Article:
Former Geology Professor John Shelton '35's Photographs Exhibited in San Diego
The San Diego Natural History Museum exhibit Aerial Portraits of the American West: Photographs by John Shelton is on view through November 2. Shelton '35, a La Jolla geologist, photographer and former Pomona College geology professor (1945-1960) passed away on July 24, 2008, at his home.
The 33 aerial photographs in the exhibit offer Shelton’s unique perspective of geologic formations and processes from Alaska to Baja California. The photographs were taken by Shelton over the course of several decades—from the 1940s through the ‘70s. The collection was shot with a military aerial reconnaissance camera, showing immense detail that would be almost impossible to capture today due to pollution’s effects on air clarity.
“I didn't discover geology until my junior year," Shelton said in a recent interview with the La Jolla Light. That discovery came in Professor A. O. "Woody" Woodford's introductory geology course. As it was too late to change majors, he graduated with a dual degree in math and music. Upon Woodford's advice, he went on to Yale for graduate studies in geology and called himself a “student of the earth.” Shelton taught at Pomona, worked for the Strategic Minerals Branch of the U.S. Geological Survey, and later served as an advisor on geology films.
He began taking photos as a way to demonstrate geology to his students, and also as a way to combine his three passions: flying, photography and geology. From the 1930s through the 1990s, Shelton photographed evidence of continental drift, plate tectonics and other principles all over the globe. One famous photo shows an orange grove that straddled the San Andreas Fault; its perfectly aligned rows of trees were offset during an earthquake.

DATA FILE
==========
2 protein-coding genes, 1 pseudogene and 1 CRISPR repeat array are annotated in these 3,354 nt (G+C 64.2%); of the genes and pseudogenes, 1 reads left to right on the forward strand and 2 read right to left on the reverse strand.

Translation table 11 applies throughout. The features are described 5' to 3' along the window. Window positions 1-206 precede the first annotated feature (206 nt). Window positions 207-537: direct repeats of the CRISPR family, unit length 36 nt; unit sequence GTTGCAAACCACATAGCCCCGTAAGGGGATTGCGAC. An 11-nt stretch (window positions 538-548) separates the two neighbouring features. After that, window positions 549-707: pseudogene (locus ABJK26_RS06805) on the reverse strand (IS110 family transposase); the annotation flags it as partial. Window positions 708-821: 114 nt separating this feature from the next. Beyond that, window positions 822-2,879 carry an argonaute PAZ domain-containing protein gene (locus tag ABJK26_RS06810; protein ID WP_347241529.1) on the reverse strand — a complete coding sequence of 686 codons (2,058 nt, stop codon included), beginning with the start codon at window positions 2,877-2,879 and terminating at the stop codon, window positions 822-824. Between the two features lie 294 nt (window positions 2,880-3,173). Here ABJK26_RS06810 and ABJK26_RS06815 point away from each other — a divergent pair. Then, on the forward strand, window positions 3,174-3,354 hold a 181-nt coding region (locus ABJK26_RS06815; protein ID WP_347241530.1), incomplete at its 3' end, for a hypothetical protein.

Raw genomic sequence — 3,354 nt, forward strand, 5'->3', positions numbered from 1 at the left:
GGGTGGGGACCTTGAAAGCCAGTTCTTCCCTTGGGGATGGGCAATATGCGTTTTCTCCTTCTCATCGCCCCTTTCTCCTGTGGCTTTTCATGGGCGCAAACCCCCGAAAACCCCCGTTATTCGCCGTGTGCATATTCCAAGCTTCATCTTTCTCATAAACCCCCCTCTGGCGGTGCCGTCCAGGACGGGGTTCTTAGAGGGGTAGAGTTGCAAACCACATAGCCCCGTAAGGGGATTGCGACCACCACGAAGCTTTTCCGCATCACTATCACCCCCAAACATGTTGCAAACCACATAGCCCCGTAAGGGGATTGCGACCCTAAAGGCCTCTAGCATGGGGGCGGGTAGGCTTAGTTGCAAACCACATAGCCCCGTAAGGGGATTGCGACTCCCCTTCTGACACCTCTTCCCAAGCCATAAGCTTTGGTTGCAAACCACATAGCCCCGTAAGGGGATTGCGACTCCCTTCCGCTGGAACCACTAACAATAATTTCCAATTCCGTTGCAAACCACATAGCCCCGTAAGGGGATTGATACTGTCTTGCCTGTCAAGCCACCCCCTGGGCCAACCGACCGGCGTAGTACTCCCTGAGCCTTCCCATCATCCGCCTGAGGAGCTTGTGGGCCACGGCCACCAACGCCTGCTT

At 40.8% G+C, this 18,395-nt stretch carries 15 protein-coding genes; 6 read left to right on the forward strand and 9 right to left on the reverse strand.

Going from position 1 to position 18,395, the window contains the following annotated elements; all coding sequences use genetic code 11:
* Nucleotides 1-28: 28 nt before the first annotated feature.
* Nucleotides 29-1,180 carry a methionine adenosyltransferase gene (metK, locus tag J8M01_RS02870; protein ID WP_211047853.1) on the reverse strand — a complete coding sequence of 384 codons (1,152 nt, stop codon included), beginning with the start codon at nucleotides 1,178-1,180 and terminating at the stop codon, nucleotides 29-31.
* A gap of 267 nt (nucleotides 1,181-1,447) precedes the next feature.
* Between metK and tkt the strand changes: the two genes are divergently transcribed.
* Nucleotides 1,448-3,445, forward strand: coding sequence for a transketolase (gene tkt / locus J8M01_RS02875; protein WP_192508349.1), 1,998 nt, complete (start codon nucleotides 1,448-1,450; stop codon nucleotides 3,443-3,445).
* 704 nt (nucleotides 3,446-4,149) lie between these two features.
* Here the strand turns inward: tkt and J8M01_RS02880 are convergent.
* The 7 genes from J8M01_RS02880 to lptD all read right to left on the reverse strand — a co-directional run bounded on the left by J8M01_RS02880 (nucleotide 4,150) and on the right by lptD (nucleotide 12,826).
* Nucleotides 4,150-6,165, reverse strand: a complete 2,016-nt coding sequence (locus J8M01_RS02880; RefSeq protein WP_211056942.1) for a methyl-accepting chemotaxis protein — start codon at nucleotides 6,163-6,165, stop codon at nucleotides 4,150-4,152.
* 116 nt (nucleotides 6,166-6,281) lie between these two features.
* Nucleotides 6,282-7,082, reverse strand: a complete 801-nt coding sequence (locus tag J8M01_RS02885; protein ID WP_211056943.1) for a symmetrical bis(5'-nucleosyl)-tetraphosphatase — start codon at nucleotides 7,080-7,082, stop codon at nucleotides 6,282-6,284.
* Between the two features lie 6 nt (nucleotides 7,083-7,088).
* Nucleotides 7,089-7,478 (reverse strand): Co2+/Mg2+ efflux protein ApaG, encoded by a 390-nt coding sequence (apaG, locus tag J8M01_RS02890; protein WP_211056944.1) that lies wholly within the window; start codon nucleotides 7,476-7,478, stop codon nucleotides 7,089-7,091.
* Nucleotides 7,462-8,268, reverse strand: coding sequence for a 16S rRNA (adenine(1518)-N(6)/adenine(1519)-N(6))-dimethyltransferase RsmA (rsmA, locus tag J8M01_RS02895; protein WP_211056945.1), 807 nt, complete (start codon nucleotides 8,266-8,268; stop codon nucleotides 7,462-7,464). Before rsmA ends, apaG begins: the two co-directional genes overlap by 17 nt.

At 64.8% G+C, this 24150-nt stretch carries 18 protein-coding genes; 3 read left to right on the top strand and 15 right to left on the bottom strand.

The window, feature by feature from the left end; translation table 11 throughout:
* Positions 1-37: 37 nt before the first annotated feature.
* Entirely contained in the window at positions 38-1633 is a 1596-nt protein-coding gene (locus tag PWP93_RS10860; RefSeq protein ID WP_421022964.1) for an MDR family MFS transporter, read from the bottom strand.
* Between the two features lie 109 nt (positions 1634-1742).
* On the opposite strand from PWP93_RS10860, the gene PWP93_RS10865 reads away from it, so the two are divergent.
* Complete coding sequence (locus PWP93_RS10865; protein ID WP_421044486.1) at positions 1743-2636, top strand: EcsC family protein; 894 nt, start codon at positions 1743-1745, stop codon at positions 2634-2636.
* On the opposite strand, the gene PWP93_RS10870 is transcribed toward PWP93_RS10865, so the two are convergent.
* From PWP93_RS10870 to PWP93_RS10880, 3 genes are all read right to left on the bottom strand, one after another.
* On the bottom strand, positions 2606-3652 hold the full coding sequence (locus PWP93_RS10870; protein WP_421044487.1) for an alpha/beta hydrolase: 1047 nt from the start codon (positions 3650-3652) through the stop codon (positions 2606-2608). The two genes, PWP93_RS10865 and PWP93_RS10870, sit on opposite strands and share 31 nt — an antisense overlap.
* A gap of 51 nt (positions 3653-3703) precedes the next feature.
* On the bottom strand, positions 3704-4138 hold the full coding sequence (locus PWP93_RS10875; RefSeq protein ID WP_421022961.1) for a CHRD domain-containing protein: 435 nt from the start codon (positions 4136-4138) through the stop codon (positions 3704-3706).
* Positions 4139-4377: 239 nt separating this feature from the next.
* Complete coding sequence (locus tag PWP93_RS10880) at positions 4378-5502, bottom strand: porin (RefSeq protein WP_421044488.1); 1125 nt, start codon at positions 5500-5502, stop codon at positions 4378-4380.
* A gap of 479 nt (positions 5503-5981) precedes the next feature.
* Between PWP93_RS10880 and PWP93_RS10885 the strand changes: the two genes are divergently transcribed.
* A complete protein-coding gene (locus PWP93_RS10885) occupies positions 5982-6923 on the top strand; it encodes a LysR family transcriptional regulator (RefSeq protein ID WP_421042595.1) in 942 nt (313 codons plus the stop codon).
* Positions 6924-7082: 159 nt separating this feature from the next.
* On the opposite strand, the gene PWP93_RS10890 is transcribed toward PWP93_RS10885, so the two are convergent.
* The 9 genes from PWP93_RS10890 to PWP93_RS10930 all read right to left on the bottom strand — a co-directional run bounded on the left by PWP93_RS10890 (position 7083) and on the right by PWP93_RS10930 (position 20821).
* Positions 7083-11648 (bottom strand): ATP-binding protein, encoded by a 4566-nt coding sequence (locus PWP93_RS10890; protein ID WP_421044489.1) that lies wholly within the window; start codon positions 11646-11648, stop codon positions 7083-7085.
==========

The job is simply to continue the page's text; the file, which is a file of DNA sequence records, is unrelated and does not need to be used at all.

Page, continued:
Shelton, considered a key figure in geology, authored the introductory textbook Geology Illustrated, which was later named one of the most important 100 books of the last century by Scientific American. In 1993, Shelton received the American Geological Institute Legendary Geologist Award for “Outstanding Contribution to Public Understanding of Geology.”
Shelton maintained close ties to Pomona College's Geology department, including returning to Campus as the annual Woodford-Eckis speaker in 1995, delivering lectures on "A Feel for How the Earth Works" and "The Aerial Perspective." In a letter sent out by the Geology department upon Shelton's passing, Professor Linda A. Reinen, chair of the department, said "John's myriad contributions to the teaching and learning of geology will continue to influence geology students for many years to come."
For further information regarding the exhibition, visit the San Diego Natural History Museum web site at www.sdnhm.org or call (619) 232-3821.
Article updated 07/31/08